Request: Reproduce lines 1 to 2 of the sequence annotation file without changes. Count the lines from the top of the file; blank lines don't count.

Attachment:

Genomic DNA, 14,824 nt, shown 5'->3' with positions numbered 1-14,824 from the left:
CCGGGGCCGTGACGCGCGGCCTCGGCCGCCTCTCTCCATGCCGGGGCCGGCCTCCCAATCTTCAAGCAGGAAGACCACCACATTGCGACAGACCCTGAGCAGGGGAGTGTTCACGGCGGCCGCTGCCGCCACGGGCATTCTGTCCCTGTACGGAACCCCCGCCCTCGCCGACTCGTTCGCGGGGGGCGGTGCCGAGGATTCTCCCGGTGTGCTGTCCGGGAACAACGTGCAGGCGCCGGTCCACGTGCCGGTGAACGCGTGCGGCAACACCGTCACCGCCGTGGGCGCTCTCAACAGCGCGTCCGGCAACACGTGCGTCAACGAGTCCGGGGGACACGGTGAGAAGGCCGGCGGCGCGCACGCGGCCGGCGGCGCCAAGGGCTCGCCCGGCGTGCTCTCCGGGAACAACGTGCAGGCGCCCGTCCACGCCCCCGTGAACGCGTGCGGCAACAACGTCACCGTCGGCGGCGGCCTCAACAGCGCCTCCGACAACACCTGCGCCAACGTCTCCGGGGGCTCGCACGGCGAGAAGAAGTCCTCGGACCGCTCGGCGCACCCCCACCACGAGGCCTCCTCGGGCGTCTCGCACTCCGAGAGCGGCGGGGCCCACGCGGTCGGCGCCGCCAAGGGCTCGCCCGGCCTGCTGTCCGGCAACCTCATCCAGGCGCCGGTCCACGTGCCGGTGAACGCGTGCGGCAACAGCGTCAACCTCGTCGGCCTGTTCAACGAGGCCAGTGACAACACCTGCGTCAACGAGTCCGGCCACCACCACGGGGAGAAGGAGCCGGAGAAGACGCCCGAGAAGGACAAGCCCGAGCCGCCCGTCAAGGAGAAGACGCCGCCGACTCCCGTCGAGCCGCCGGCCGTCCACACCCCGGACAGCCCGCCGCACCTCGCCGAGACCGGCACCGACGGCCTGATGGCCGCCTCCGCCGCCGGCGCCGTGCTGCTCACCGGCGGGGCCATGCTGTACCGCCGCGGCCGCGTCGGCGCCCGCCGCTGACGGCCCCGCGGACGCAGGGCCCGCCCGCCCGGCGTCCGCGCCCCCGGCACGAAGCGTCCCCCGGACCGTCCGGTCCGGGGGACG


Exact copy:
Genomic DNA, 14,824 nt, shown 5'->3' with positions numbered 1-14,824 from the left:
CCGGGGCCGTGACGCGCGGCCTCGGCCGCCTCTCTCCATGCCGGGGCCGGCCTCCCAATCTTCAAGCAGGAAGACCACCACATTGCGACAGACCCTGAGCAGGGGAGTGTTCACGGCGGCCGCTGCCGCCACGGGCATTCTGTCCCTGTACGGAACCCCCGCCCTCGCCGACTCGTTCGCGGGGGGCGGTGCCGAGGATTCTCCCGGTGTGCTGTCCGGGAACAACGTGCAGGCGCCGGTCCACGTGCCGGTGAACGCGTGCGGCAACACCGTCACCGCCGTGGGCGCTCTCAACAGCGCGTCCGGCAACACGTGCGTCAACGAGTCCGGGGGACACGGTGAGAAGGCCGGCGGCGCGCACGCGGCCGGCGGCGCCAAGGGCTCGCCCGGCGTGCTCTCCGGGAACAACGTGCAGGCGCCCGTCCACGCCCCCGTGAACGCGTGCGGCAACAACGTCACCGTCGGCGGCGGCCTCAACAGCGCCTCCGACAACACCTGCGCCAACGTCTCCGGGGGCTCGCACGGCGAGAAGAAGTCCTCGGACCGCTCGGCGCACCCCCACCACGAGGCCTCCTCGGGCGTCTCGCACTCCGAGAGCGGCGGGGCCCACGCGGTCGGCGCCGCCAAGGGCTCGCCCGGCCTGCTGTCCGGCAACCTCATCCAGGCGCCGGTCCACGTGCCGGTGAACGCGTGCGGCAACAGCGTCAACCTCGTCGGCCTGTTCAACGAGGCCAGTGACAACACCTGCGTCAACGAGTCCGGCCACCACCACGGGGAGAAGGAGCCGGAGAAGACGCCCGAGAAGGACAAGCCCGAGCCGCCCGTCAAGGAGAAGACGCCGCCGACTCCCGTCGAGCCGCCGGCCGTCCACACCCCGGACAGCCCGCCGCACCTCGCCGAGACCGGCACCGACGGCCTGATGGCCGCCTCCGCCGCCGGCGCCGTGCTGCTCACCGGCGGGGCCATGCTGTACCGCCGCGGCCGCGTCGGCGCCCGCCGCTGACGGCCCCGCGGACGCAGGGCCCGCCCGCCCGGCGTCCGCGCCCCCGGCACGAAGCGTCCCCCGGACCGTCCGGTCCGGGGGACG